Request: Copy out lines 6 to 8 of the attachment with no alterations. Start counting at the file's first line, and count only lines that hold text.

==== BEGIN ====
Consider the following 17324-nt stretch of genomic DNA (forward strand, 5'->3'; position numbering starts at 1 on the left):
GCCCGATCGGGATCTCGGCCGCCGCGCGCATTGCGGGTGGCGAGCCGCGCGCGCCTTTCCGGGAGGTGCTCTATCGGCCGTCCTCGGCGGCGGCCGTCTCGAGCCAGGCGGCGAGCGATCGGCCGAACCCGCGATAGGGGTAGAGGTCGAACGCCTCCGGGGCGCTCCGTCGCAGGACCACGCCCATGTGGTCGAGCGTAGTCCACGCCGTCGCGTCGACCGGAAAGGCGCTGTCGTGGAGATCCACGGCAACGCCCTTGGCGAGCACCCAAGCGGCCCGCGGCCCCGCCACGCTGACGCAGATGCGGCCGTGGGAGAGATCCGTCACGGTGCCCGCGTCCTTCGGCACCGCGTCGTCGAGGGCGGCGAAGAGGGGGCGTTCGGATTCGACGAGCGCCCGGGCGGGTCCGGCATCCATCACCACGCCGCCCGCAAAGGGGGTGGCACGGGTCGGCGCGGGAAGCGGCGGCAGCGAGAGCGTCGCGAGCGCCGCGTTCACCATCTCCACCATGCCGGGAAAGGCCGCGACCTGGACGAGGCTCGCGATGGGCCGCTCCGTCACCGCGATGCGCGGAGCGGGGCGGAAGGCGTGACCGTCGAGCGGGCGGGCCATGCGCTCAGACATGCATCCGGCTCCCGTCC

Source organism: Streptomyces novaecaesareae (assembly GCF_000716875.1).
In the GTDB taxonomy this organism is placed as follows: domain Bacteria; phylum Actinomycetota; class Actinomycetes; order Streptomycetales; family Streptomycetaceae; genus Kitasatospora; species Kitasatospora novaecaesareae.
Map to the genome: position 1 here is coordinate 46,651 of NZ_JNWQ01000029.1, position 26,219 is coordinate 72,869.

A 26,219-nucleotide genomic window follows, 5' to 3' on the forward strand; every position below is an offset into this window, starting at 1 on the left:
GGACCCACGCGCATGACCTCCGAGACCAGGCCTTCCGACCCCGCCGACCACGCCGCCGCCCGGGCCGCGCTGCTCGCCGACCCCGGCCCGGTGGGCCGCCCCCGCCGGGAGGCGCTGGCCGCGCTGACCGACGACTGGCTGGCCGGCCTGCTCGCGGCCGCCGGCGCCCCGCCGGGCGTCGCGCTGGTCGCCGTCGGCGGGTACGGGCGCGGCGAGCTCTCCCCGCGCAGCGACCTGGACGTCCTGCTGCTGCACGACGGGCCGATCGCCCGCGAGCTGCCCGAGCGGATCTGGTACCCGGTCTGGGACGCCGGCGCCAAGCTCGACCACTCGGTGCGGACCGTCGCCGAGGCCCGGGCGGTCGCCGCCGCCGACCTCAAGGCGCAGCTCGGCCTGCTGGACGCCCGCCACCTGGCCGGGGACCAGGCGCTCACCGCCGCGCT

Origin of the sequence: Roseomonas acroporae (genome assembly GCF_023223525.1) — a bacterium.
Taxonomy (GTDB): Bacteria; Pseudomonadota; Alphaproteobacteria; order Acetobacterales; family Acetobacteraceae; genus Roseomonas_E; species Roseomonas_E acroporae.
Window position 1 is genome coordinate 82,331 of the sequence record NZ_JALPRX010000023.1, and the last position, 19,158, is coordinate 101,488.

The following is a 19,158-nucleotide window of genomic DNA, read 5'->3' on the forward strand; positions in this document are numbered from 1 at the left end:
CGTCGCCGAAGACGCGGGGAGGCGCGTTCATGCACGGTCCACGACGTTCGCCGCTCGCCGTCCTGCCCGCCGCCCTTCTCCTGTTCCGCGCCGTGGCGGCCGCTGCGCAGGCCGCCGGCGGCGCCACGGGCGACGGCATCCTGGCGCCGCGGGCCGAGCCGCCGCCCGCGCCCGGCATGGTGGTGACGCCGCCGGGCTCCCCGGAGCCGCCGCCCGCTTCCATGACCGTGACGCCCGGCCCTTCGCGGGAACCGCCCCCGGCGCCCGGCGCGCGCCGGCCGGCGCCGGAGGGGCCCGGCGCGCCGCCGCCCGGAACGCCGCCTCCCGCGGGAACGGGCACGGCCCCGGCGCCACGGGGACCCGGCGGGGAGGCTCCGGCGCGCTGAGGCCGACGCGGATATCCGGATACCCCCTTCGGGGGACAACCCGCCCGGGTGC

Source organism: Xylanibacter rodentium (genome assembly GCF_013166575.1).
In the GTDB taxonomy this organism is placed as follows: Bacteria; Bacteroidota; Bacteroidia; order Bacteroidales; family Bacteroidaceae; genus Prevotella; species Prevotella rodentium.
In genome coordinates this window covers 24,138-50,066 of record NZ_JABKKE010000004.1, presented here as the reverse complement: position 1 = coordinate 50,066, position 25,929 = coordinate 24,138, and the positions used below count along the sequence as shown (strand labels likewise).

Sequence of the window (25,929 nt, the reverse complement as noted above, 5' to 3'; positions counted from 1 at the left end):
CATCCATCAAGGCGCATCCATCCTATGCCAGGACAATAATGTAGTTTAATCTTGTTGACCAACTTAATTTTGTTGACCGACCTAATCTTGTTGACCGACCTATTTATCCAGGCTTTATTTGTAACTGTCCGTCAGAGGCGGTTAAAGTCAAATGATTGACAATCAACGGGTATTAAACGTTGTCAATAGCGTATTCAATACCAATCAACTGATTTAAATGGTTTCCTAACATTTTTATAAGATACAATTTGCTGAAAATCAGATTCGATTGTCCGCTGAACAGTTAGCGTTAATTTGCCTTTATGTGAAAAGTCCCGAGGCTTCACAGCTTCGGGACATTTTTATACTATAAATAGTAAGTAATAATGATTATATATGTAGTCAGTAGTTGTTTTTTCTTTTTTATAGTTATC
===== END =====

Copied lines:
A 26,219-nucleotide genomic window follows, 5' to 3' on the forward strand; every position below is an offset into this window, starting at 1 on the left:
GGACCCACGCGCATGACCTCCGAGACCAGGCCTTCCGACCCCGCCGACCACGCCGCCGCCCGGGCCGCGCTGCTCGCCGACCCCGGCCCGGTGGGCCGCCCCCGCCGGGAGGCGCTGGCCGCGCTGACCGACGACTGGCTGGCCGGCCTGCTCGCGGCCGCCGGCGCCCCGCCGGGCGTCGCGCTGGTCGCCGTCGGCGGGTACGGGCGCGGCGAGCTCTCCCCGCGCAGCGACCTGGACGTCCTGCTGCTGCACGACGGGCCGATCGCCCGCGAGCTGCCCGAGCGGATCTGGTACCCGGTCTGGGACGCCGGCGCCAAGCTCGACCACTCGGTGCGGACCGTCGCCGAGGCCCGGGCGGTCGCCGCCGCCGACCTCAAGGCGCAGCTCGGCCTGCTGGACGCCCGCCACCTGGCCGGGGACCAGGCGCTCACCGCCGCGCT

Origin of the sequence: Roseomonas acroporae (genome assembly GCF_023223525.1) — a bacterium.